Friday, July 31, 2009
"We look forward to finally having sewers in Willets Point so that our streets and businesses will no longer be flooded after a rain storm and we will no longer be forced to use sewage tanks," said Jerry Antonacci, President of Willets Point United Against Eminent Domain Abuse. "With these improvements, it will be possible to expand and grow our businesses and attract new ones." In other communities, when sewer infrastructure was installed, local businesses and homes were mandated to hook up to the sewer system at their own expense. WPU members will gladly pay for the ability to use the central sewer system.
WP United Spokesperson Jake Bono put it simply, "It's about time."
The members of Willets Point United find it troubling that the City continues to threaten the use eminent domain to take their properties and turn it over to a private developer who will benefit from the infrastructure work that has been denied to them by the City for decades. A lawsuit was filed by Willets Point businesses last year against the City for its decades-long denial to provide basic services. A second lawsuit was filed by WP United this year challenging the City's Environmental Impact Statement. Future lawsuits are likely.
"We aren't going anywhere," said Bono.
Tuesday, July 28, 2009
Ralph St. John is well into his 70s, but his stocky arms show that he is a man accustomed to hard labor. In Willets Point in the New York borough of Queens, he founded a general contracting company 36 years ago. He hoped to leave it to his son.
Now, however, Mr. St. John's business is one of 250 in an industrial zone that New York City has slated for redevelopment using eminent domain.
"I can't develop my property. I can't sell it.... Would you want to buy it when you know the city wants to take it away?" he asks.
Friday, July 24, 2009
THE CITY-FUNDED group that pushed to rezone Willets Point was slapped with a $59,090 fine yesterday because its leader, former Queens Borough President Claire Shulman, forgot to register as its lobbyist.
Shulman was paid $135,000 last year by the Flushing Willets Point Corona Local Development Corp., which got $250,000 in city funds over two years to support the rezoning.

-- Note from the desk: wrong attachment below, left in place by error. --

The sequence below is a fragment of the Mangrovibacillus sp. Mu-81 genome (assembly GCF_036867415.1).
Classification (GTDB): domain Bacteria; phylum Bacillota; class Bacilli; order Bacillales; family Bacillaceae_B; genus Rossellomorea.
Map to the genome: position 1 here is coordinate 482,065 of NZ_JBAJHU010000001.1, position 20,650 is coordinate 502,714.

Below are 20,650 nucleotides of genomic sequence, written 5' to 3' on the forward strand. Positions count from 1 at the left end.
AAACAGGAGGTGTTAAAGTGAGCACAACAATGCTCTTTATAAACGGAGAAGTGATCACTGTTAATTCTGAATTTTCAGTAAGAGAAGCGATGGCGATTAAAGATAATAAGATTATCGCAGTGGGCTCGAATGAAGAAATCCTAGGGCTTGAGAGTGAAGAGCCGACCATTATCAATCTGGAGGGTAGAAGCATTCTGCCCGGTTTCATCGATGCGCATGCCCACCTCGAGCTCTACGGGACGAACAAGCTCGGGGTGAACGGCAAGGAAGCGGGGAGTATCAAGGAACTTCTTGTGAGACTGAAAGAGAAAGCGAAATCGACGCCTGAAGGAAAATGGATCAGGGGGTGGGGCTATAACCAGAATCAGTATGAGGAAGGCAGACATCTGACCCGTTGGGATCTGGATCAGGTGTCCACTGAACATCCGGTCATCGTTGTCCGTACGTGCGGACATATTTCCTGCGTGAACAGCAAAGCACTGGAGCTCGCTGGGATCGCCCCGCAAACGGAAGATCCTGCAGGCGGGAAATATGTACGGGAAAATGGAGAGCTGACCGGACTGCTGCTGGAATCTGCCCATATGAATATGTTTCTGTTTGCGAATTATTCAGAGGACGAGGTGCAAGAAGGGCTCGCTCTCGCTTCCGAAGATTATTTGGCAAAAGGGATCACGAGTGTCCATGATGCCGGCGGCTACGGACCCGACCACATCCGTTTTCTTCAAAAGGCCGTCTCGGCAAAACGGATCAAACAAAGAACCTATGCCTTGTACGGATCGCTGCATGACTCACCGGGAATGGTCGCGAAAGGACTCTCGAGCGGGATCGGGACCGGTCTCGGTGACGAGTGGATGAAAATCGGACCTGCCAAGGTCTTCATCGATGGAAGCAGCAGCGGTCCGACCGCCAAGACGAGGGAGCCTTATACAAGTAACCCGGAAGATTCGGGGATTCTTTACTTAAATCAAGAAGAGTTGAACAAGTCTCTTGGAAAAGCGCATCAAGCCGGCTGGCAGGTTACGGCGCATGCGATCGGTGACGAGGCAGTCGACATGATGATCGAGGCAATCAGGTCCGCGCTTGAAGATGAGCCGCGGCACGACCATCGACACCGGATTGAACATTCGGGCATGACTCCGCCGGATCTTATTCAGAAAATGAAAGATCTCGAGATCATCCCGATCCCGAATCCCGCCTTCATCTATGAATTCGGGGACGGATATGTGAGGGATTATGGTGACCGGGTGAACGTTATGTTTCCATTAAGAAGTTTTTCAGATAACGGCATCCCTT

A spokesman for the group said it will pay the fine from private donations, not city funds.
John Lauinger and Adam Lisberg, Daily News, 7/23/09
Tuesday, July 21, 2009
Richard Lipsky and Michael Rikon
WPU is confident that this team collectively will present the most formidable challenge imaginable to Mayor Bloomberg's intended land grab at Willets Point.
Sunday, July 19, 2009
When: Monday, July 20th, 2009
Where: City Hall Steps
Time: 1:00 PM
Scores of local businesses, their workers, and neighborhood activists will be coming to City Hall on Monday to raise questions about the eminent domain views of Supreme Court nominee Sonya Sotomayor. Jerry Antonacci, the leader of Willets Point United, expresses the concern that the judge has shown a lack of empathy for small property owners, homeowners, and small businesses:
“The day has come where people are tired of being abused and tired of having their land, businesses and homes taken. 92% of Americans are against the use of eminent domain for the transfer of private property to another private use. We at Willets Point United are hopeful that Judge Sotomayor will come to see the groundswell of opposition around the country on eminent domain and take a hard look at her previous views. We hope Judge Sotomayor stands for the constitutionally guaranteed right to private property, and honors what the people want and not what developers want”.